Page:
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After "psycho-pressure" accusation: Edeka camp in Nieder-Olm has to close

  • Edeka will close an old Kaiser’s Tengelmann central warehouse in Nieder-Olm without any alternative. Around 70 people lose their jobs.
  • The employees of the central warehouse and the works council have been protesting for years to keep their jobs, most recently in March of this year.
  • The news is so explosive because the warehouse workers accused Edeka as early as 2018 of exerting “psychological pressure” on them and deliberately running down the warehouse. Edeka denies the allegations.

Almost five years after the Germany-wide takeover of Kaiser’s Tengelmann branches by Edeka, a remaining central warehouse in Rhineland-Palatinate will be closed for good at the end of the year. The Hamburg parent company Edeka informed the works council of the warehouse in Nieder-Olm in writing. Verdi confirms the information.

This news is so explosive because the warehouse in Nieder-Olm made headlines in 2018. The employees accused the company of putting them under "psychological pressure", as Business Insider reported. Time and again there were tensions between employees and the new owner. In March, some of the 70 employees in the central warehouse protested against the closure and for keeping their jobs - in vain, because the decision seemed to have been made for a long time. "We employees are disappointed, pissed off and angry at Edeka," says one employee on behalf of the workforce.

In order to explain this conflict, it is necessary to take a look at the past: Edeka was allowed to take over Kaiser's Tengelmann in 2017 - as a condition, however, was imposed on the food retailer by the then Economics Minister Sigmar Gabriel (SPD) that Edeka had the structure and networking of all companies and branches of Kaiser's Tengelmann takes over and sets them up so sustainably that they can continue to exist and function economically even after the five-year ministerial permit (moratorium).

In 2018, the warehouse employees raised serious allegations against Edeka

Three months after the takeover by ministerial approval, in March 2017, Edeka changed the existing structure of Kaiser’s Tengelmann so that the central warehouse should no longer supply its 450 branches - as was usual up to now. As a result, the employees in the warehouse in Nieder-Olm, according to their own statement, had nothing to do for almost a year. Business Insider reported in 2018 on allegations of "psychological pressure" that Edeka allegedly exerted on the workers in the central warehouse by not giving them any on-site employment for almost a year. In extreme cases, the employees are said to have had so little to do that they slept on the empty shelves. The employees accused Edeka of violating the moratorium and the collective agreement negotiated between Edeka Kaiser’s Tengelmann and the Verdi collective bargaining commission. Edeka denied the allegations at the time.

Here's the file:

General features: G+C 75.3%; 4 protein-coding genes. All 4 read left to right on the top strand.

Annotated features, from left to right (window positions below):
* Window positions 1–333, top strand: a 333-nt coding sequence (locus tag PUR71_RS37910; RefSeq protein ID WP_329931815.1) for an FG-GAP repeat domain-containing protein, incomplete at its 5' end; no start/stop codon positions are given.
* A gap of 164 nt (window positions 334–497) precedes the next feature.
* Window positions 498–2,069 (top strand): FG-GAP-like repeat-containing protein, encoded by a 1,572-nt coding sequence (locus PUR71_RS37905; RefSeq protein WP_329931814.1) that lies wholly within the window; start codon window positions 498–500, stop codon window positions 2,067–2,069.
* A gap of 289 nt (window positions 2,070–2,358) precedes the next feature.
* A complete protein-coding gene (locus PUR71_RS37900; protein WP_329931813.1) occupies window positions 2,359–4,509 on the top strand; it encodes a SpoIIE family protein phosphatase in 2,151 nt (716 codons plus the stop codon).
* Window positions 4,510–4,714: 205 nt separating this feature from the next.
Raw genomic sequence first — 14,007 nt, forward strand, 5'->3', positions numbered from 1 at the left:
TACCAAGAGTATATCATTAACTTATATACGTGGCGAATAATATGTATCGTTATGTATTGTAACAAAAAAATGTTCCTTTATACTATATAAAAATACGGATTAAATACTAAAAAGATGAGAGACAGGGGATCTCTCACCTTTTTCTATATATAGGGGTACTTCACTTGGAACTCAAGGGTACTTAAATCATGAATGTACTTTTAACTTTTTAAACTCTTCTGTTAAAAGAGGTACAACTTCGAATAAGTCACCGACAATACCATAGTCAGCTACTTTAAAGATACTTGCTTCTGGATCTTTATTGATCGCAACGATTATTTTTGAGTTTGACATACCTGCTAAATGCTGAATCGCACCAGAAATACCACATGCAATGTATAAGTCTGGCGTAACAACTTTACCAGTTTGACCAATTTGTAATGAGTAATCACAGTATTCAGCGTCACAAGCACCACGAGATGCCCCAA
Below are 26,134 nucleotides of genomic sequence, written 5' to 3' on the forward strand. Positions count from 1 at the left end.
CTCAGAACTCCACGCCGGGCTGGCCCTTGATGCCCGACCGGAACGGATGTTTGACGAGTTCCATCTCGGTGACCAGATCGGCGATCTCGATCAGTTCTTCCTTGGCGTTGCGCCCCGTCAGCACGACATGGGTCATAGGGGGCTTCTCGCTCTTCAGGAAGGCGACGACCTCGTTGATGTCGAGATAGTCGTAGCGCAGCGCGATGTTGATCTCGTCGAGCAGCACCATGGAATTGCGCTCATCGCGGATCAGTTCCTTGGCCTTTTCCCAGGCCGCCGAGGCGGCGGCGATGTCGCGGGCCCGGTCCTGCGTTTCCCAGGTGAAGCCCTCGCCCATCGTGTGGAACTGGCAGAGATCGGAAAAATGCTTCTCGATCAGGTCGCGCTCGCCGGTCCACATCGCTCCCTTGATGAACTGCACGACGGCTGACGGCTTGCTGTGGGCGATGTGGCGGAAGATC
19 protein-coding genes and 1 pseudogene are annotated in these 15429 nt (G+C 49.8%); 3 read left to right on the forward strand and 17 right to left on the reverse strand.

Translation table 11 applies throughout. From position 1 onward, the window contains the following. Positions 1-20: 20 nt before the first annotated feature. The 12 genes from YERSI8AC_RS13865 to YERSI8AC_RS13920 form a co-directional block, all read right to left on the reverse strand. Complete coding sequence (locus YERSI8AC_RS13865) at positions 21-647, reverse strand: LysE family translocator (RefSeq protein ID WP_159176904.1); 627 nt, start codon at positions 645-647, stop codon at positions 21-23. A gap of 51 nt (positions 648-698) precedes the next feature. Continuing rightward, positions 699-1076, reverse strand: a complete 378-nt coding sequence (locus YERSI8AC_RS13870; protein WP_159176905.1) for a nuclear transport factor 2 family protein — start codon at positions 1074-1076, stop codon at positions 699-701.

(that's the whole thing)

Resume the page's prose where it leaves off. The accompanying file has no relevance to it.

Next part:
After the workers publicly expressed their criticism at the time and several media reported about it, the situation on site had initially improved in recent years, says the responsible Verdi regional group manager Monika di Silvestre to Business Insider. In April 2018, Edeka signed a service contract with Edeka Südwest Gesellschaft and Edeka Weinbergkellerei. These contracts - and with them the employment guarantee for warehouse workers - are now running out.

The two service contracts were terminated on December 31, 2021, the storage rental contract was not extended from January 1, 2021. The landlord is already looking for a new tenant for the warehouse from January 2022 and has advertised the 30,000 square meter property for rent on its own website.

As one employee reports, according to the Edeka site management, the warehouse has apparently made millions in losses from year to year. The workforce accuses the Edeka managers of having done nothing to be able to operate the company economically in the long term and only "artificially kept alive" until the moratorium expired. "We ordinary employees now have to pay for the failure of the Edeka managers with the loss of their jobs," he says.

In talks between the employers' side, works council and the Verdi union on April 22nd and 26th about a reconciliation of interests and a possible social plan, there were no further employment offers. According to Verdi, the works council was informed that the warehouse employees could apply for any vacancies that can be found on the company's website - but they would not receive preferential treatment.

Edeka denies the allegations

Edeka headquarters defended itself on an earlier request from Business Insider: “We cannot understand the allegations, and they do not correspond to the facts either. In the past we have made various attempts to make the Nieder-Olm location more flexible and competitive. ”The company does not specify which attempts these should have been.

So far, Edeka has not responded to a current request from Business Insider about the prospects of the location and the employees. Further appointments have been made with the works council and Verdi for mid-May in order to continue negotiating the reconciliation of interests. The Verdi regional group manager Monika di Silvestre says: “We expect the employers to have done their homework by the next negotiation date on May 12, 2021, as well as the personnel planning for the next 1 1⁄2 years in the company and the individual jobs that are currently through Temporary work is occupied. ”With the help of this information, Verdi and the works council hope to be able to negotiate possible continued employment prospects for the employees.

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